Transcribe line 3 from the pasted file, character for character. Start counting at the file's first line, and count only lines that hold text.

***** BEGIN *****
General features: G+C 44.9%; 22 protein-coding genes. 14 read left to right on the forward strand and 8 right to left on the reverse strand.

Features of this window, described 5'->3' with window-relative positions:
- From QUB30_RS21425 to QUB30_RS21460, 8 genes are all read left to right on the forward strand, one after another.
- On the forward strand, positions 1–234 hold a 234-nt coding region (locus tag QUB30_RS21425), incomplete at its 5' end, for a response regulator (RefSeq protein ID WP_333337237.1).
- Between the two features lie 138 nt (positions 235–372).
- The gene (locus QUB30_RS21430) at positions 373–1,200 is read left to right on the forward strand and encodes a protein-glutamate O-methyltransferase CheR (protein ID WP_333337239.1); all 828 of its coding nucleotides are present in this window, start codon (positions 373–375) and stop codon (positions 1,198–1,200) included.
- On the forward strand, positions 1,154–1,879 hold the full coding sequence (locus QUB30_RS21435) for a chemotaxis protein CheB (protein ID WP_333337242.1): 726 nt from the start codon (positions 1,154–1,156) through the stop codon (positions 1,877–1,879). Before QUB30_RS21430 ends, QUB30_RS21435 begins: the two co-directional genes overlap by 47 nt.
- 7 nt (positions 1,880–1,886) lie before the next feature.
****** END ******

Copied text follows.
- From QUB30_RS21425 to QUB30_RS21460, 8 genes are all read left to right on the forward strand, one after another.